Why did my friend do what he did?
He acted as he did because of Christian ethics. Jesus said, “You can either server God or Mammon (money).” Knowing this, the son decided to serve God. It had been a hard decision, because my friend was hurt and angry at his step-father’s unjust accusations. At first, he acted angrily, because he could have stolen the money himself if he had really wanted to do so. His mother was dying. His step-father sick. He could have asked his mother to sign all the money over to him, and neither would have known what he was doing. So, the accusation was unjust, and he was angry. Eventually though, he responded to the ethics of his faith. He would tell you himself that someone else might have done a better job at it, but someone else might also have taken his step-father to court, and taken him to court quite legally.
Why law, justice, and ethics don’t agree: part 2
And this brings us to the the final reason why our laws are not always just or ethical: our ethics are not identical. The son decided to follow Christian ethics, in which money is less important that following God, and he turned the other cheek. I can only hope I act as well when given an opportunity. But not everyone is a Christian, and so, other people may follow a different ethic.
To be blunt, we can’t agree on our ethics. Our laws are written by flawed congressmen and arbitrated by human judges, full of the biases and sins the rest of us have. They are no better than the rest of us. (To judge from lawyer jokes, they are worse, but I suspect that they are no worse than the rest of us!) Perhaps the laws we write are wanted by the majority. Perhaps they are influenced by lobbyists. But from abortion to gay marriage, our laws follow some form of ethics.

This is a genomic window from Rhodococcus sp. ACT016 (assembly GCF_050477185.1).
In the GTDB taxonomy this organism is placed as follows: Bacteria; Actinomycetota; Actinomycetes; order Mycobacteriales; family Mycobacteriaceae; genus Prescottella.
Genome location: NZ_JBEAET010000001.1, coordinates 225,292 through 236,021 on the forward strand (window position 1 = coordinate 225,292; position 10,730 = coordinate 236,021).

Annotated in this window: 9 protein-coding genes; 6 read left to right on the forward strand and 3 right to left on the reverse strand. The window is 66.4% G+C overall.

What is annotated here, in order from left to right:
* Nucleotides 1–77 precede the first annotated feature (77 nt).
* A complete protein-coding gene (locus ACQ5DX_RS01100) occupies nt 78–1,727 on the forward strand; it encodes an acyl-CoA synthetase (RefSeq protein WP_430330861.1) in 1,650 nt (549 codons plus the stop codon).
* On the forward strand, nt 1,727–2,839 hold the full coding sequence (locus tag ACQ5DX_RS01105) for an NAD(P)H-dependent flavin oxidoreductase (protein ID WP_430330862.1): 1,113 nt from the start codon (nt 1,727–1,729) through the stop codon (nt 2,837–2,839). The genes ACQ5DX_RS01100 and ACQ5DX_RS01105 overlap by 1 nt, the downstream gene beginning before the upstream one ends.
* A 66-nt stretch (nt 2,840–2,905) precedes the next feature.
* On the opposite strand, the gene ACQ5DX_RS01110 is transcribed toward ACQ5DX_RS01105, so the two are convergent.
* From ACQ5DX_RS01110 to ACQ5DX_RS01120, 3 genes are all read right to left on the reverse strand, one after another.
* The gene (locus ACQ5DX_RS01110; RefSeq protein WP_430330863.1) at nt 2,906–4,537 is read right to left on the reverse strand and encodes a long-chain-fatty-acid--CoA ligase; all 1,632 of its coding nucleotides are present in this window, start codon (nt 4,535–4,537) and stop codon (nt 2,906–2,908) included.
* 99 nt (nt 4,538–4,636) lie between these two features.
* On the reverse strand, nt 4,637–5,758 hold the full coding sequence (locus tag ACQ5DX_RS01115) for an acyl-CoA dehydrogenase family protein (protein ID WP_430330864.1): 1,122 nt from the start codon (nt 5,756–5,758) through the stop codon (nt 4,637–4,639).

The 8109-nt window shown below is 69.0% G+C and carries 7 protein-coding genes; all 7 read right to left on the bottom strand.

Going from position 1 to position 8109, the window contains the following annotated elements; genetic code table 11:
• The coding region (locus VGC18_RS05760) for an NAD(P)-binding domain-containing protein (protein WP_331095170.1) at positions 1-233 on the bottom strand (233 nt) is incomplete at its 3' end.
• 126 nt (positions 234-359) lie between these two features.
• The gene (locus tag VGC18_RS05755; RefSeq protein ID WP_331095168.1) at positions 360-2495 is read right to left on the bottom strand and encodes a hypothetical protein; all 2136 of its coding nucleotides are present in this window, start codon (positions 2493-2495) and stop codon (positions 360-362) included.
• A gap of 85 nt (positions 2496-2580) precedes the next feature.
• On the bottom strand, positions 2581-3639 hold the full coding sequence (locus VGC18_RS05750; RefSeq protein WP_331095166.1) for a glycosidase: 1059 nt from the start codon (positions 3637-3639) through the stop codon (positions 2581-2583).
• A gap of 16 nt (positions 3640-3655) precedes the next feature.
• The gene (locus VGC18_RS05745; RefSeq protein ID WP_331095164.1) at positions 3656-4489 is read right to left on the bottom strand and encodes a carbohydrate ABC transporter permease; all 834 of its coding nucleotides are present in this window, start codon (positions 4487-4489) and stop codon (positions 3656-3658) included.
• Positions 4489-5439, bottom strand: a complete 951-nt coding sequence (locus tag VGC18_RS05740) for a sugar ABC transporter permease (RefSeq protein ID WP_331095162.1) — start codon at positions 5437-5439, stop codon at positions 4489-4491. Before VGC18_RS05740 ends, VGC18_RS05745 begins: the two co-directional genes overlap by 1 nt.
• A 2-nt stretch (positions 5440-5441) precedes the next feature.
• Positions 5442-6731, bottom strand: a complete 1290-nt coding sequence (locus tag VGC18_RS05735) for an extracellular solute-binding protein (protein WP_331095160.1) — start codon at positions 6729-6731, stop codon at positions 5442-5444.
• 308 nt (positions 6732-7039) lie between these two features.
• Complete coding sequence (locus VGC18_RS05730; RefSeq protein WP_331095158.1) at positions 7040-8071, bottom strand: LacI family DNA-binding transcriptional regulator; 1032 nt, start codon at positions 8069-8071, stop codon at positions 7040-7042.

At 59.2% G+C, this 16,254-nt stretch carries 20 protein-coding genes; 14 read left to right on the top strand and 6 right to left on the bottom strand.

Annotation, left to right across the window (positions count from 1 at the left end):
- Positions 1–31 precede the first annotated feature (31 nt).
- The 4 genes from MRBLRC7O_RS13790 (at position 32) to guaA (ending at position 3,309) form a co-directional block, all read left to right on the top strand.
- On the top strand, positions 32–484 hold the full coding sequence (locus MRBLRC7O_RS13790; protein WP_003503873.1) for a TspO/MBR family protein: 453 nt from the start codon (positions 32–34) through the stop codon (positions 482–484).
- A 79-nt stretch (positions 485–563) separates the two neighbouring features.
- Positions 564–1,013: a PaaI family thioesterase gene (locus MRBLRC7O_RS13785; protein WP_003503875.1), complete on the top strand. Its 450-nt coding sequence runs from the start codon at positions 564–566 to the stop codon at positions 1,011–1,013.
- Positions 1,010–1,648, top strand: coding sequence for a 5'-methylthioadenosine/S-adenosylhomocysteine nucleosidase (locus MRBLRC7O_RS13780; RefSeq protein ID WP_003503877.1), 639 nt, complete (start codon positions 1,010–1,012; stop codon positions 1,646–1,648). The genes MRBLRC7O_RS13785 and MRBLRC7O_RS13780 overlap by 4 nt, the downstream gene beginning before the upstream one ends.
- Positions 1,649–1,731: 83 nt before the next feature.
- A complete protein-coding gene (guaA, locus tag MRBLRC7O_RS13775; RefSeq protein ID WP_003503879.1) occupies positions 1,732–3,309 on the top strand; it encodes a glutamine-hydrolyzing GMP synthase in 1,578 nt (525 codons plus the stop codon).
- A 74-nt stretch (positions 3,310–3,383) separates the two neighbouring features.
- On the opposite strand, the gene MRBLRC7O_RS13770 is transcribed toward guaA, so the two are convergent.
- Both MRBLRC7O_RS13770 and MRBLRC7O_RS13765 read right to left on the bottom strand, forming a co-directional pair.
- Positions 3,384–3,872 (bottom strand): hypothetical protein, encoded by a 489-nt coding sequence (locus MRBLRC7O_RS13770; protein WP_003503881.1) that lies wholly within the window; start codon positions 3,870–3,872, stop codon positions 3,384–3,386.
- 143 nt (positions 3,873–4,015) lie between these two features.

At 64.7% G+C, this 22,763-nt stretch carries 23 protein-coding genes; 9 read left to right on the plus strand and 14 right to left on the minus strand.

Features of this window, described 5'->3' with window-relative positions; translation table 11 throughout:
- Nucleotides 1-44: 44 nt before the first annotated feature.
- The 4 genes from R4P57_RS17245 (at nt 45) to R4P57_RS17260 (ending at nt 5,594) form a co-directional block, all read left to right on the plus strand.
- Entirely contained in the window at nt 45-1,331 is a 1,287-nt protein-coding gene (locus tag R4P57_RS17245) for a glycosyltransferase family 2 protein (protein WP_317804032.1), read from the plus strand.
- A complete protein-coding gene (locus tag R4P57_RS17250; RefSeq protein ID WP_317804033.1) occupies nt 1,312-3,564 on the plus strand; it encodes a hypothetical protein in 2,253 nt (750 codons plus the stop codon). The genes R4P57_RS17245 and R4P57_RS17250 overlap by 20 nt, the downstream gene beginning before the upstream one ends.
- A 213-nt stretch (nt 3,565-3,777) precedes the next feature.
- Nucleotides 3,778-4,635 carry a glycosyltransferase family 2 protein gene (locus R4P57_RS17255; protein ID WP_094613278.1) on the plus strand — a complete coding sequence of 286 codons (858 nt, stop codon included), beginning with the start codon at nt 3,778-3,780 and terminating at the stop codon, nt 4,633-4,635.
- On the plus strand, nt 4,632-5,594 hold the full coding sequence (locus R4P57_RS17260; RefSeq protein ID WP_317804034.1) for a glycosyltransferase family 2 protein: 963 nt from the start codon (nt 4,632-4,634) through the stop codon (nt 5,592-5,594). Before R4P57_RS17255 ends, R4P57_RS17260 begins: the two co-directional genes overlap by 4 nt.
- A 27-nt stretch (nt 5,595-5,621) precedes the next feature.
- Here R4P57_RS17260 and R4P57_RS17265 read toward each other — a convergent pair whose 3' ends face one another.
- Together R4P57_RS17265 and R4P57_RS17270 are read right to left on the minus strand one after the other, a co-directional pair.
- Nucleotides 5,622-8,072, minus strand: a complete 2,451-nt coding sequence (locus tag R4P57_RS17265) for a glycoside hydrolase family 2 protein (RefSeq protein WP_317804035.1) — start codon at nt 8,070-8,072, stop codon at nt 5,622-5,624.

Final justice — and mercy
This is why there is final justice. God can’t be fooled. He isn’t so much concerned with law as he is with justice. No secret deed will be hidden on the last day. No good deed will be overlooked. No one will be acquitted based on a technicality. No one will be convicted out of error. Even those who follow the law to the letter will discover that there is a higher law, and they are at fault. God’s ethics will trump all our ethics. The lawyer who follows legal ethics and wins custody for an abusive parent will stand before a higher court, and she won’t be able to exonerate herself by saying “that was the law.” God has a higher law.
But God is also concerned with mercy. And this is why he’s provided a way of escape that is both simple to obtain and extremely difficult to follow. There is forgiveness in God through belief in his Son, the Lord Jesus Christ.
But not everyone believes that ethic, either.